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I’ll admit it, I’m a Costco loyalist. Or perhaps enthusiast. Or maybe even slightly obsessed freak. When it came time for TPG to talk about the Costco credit card and why it was (or wasn’t) a great idea to have one, I was their guy.
Recent years have been pretty big for Costco loyalists, with the move away from Amex and the launch of the Costco Anywhere Visa Card by Citi. There have also been some smaller improvements to the card, like the elimination of foreign transaction fees and changes to the credit card landscape that challenged whether the Costco Visa was really the best card to use at Costco. So as we approach 2019, should the Costco Visa be in your wallet if you look forward to entering the pearly doors of Costco even half as much as I do? Let’s break down the pros and cons of Costco’s cobranded credit card.
The Good Stuff
4% Cash Back on Gas Purchases, Up to $7,000 Per Year: Getting a 4% rebate on gas purchases with your credit card isn’t bad (though it also isn’t the best). When you couple those earnings with the sort of savings that Costco gas stations already provide, this can be a double whammy if one is conveniently located near you. Look no further than the long lines at the pumps to convince you that Costco is a good place to fill up. The $7,000 yearly cap on 4% back on gas (then 1%), means the vast majority of cardholders won’t have to worry about maxing out this category.
3% Cash Back on Restaurants and Travel: 3% cash back on restaurants and travel is solid, especially for a card with no annual fee. It’s not the biggest return on restaurant spend. Chase Sapphire Reserve® earns 3 points per dollar on dining and travel and the American Express® Gold Card earns 4 points per dollar on dining. Depending on how you value Ultimate Rewards and Amex Membership Rewards points (TPG currently values them at 2 cents each), those are healthier returns, though both come with substantial annual fees. If you are looking for a no-annual-fee option that wins on dining, check out the Uber Visa Card that awards 4% back on dining.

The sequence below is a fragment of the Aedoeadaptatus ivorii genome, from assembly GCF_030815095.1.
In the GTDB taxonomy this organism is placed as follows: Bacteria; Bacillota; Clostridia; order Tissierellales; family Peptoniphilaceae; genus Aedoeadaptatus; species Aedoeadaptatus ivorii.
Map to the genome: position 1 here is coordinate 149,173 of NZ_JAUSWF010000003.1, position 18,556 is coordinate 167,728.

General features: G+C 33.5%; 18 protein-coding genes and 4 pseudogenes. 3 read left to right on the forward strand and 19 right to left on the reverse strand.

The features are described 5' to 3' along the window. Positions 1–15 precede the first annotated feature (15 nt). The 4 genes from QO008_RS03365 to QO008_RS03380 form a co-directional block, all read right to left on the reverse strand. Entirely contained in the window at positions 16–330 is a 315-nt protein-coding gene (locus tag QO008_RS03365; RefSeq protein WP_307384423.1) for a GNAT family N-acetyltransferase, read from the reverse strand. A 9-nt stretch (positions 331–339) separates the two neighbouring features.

Also note the broad definition Costco has for travel. Quoting from its website:
3% cash back on restaurant (including cafes, bars, lounges and fast food restaurants) and eligible travel purchases worldwide, including airfare, hotels, car rentals, travel agencies, cruise lines and Costco Travel.
The big one you might not be thinking about there is Costco Travel, but we’ll get back to that in a minute. The best travel geeks among us will find a way to get the most value out of points and miles they earn, redeeming for business class seats to luxurious destinations. However, for people who might not want to spend that time on ways to redeem their points and miles, it’s hard to argue with a 3% rebate on all of your travel-related spend.
Two-Year Extended Warranty: The Costco Visa comes with one of the best extended warranties you can get as a credit card benefit. It tacks on two years to the manufacturer’s warranty. And, it will add the same two years on behind any extended warranty you purchase for an item.
Travel Benefits You’ll Use: The Costco Visa comes with car rental insurance (primary coverage for international travel, secondary for domestic US rentals. You’ll also receive trip cancellation and interruption protection, and roadside assistance along with other benefits like no foreign transaction fees. You may still want to consider purchasing your own travel insurance, but heading out on the road with the Costco Visa will protect you in a number of ways.
The “If You’re Only Going to Carry One or Two Cards” Reasoning: I debated labeling this section the Swiss Army knife (you can probably buy one at Costco) of credit cards. The biggest argument I hear against the Costco card is along the lines of, “I can do better on purchases at restaurants or travel or gas from this other great card.”
Yes, you probably can, but let’s face it, not everyone carries a dozen or so credit cards in their wallet like I do. Many people I talk to only carry one or two. Where you’ll find that the Costco Visa excels is at being an all-around very good card, offering solid bonus categories on many popular purchases, especially if you do a bit of your grocery shopping at Costco. The categories don’t change and only gasoline has a cap, and a high one at that. There are cards with better car rental insurance, but the Costco Visa offers better than average benefits here and many other places.